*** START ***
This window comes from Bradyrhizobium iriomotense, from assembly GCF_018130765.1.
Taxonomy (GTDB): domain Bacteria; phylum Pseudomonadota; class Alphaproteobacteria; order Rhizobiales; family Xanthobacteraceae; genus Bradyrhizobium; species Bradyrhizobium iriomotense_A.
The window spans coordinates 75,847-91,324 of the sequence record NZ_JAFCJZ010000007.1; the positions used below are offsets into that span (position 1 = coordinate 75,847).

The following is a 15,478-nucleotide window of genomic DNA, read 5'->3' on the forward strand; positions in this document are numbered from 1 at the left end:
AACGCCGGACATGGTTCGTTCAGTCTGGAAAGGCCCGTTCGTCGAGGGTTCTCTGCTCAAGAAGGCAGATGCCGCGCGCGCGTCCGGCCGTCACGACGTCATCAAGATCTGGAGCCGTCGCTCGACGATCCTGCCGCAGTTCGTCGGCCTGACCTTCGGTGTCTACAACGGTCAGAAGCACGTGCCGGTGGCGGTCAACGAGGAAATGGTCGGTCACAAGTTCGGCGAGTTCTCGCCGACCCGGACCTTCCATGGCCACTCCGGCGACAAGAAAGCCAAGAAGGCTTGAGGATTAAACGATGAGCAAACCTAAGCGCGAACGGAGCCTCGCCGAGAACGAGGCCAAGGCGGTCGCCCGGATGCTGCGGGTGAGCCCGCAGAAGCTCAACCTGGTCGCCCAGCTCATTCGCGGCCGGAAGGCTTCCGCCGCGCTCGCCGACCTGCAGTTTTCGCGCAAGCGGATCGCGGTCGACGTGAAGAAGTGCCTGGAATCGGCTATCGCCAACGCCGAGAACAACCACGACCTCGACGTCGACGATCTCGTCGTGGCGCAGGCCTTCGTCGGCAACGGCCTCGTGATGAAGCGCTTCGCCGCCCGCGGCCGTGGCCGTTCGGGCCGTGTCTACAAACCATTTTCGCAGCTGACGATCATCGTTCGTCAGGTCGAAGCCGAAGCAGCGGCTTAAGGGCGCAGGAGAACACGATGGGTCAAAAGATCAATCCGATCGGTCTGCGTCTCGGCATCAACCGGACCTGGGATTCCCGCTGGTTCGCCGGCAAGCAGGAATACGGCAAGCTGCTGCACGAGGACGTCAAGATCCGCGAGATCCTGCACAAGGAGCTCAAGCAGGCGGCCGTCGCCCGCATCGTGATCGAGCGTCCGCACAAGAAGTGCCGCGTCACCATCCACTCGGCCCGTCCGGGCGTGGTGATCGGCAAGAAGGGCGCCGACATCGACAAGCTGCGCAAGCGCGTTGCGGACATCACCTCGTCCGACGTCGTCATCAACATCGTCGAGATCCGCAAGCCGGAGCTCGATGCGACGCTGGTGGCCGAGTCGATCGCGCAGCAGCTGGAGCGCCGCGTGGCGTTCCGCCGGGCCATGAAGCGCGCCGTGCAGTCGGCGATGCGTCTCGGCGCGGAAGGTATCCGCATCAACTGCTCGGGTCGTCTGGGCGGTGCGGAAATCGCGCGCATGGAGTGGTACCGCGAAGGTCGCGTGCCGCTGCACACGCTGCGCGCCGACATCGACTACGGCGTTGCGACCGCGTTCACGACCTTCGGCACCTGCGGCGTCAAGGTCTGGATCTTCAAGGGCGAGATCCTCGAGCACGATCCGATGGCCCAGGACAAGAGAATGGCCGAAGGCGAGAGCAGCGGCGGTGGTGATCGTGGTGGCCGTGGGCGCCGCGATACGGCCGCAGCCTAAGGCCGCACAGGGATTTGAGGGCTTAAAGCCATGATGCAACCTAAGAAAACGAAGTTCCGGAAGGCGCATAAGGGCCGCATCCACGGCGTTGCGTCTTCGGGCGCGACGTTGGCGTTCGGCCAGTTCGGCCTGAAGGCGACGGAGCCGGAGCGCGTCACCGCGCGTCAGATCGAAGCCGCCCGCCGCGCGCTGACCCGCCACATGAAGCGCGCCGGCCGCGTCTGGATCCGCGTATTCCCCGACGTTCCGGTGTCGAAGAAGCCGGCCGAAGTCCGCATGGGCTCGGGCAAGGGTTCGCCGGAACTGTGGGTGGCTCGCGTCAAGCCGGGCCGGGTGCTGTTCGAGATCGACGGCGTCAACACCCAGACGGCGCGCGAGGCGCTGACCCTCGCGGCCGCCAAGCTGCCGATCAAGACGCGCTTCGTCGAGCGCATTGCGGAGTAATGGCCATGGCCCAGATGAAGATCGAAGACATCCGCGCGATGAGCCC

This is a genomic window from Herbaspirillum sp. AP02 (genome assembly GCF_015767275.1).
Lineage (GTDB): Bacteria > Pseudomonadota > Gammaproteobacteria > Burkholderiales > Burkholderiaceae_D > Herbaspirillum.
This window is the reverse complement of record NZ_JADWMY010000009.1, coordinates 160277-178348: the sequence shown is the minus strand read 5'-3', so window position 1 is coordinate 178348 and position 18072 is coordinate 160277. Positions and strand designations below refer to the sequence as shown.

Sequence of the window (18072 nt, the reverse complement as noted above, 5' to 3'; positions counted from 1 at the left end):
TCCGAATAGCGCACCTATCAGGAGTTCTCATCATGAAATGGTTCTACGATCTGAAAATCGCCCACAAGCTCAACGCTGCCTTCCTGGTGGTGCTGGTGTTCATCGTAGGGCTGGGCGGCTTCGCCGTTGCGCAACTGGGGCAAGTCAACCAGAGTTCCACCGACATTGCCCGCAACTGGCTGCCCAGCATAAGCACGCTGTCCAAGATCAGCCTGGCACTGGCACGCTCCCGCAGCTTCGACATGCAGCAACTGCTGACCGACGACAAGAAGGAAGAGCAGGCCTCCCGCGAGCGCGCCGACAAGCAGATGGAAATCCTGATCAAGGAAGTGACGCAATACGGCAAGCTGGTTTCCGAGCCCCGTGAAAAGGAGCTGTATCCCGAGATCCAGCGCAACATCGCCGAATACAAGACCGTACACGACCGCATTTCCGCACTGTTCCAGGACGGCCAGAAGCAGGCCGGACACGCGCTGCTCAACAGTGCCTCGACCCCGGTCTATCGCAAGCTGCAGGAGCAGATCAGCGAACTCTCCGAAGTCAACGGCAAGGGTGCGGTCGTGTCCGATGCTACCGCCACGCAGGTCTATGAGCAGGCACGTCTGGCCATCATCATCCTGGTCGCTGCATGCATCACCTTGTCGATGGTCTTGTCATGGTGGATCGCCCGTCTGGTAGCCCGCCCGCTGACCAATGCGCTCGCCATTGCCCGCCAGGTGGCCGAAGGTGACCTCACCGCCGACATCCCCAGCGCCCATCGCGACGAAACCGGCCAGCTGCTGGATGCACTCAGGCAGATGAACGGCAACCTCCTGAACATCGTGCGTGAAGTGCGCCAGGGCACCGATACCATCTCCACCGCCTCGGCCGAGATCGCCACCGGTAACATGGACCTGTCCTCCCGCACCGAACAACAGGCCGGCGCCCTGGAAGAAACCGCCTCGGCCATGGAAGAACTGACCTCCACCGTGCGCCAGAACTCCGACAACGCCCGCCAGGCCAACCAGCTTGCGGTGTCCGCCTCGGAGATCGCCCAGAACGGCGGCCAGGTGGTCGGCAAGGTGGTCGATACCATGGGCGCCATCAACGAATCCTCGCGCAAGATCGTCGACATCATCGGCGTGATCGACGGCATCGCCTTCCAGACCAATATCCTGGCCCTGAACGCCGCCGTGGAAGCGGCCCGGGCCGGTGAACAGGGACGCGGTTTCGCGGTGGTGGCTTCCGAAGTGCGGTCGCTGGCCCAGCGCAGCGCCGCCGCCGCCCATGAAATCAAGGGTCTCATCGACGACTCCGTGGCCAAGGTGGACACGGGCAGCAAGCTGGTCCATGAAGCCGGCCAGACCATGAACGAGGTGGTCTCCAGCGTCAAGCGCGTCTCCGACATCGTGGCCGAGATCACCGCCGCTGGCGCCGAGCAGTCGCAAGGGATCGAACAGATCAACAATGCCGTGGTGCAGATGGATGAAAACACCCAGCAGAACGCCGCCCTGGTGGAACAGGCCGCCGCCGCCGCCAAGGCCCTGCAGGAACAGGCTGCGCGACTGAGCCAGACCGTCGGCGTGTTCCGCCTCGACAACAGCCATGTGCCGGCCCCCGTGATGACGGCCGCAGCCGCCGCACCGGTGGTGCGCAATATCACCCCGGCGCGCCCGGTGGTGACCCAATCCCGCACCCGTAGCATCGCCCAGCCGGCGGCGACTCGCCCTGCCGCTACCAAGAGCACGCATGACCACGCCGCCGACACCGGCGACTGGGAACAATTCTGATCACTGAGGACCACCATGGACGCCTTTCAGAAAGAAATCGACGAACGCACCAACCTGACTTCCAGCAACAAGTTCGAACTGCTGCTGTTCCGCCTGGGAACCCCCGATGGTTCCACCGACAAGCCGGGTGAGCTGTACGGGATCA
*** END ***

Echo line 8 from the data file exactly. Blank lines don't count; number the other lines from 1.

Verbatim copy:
This window is the reverse complement of record NZ_JADWMY010000009.1, coordinates 160277-178348: the sequence shown is the minus strand read 5'-3', so window position 1 is coordinate 178348 and position 18072 is coordinate 160277. Positions and strand designations below refer to the sequence as shown.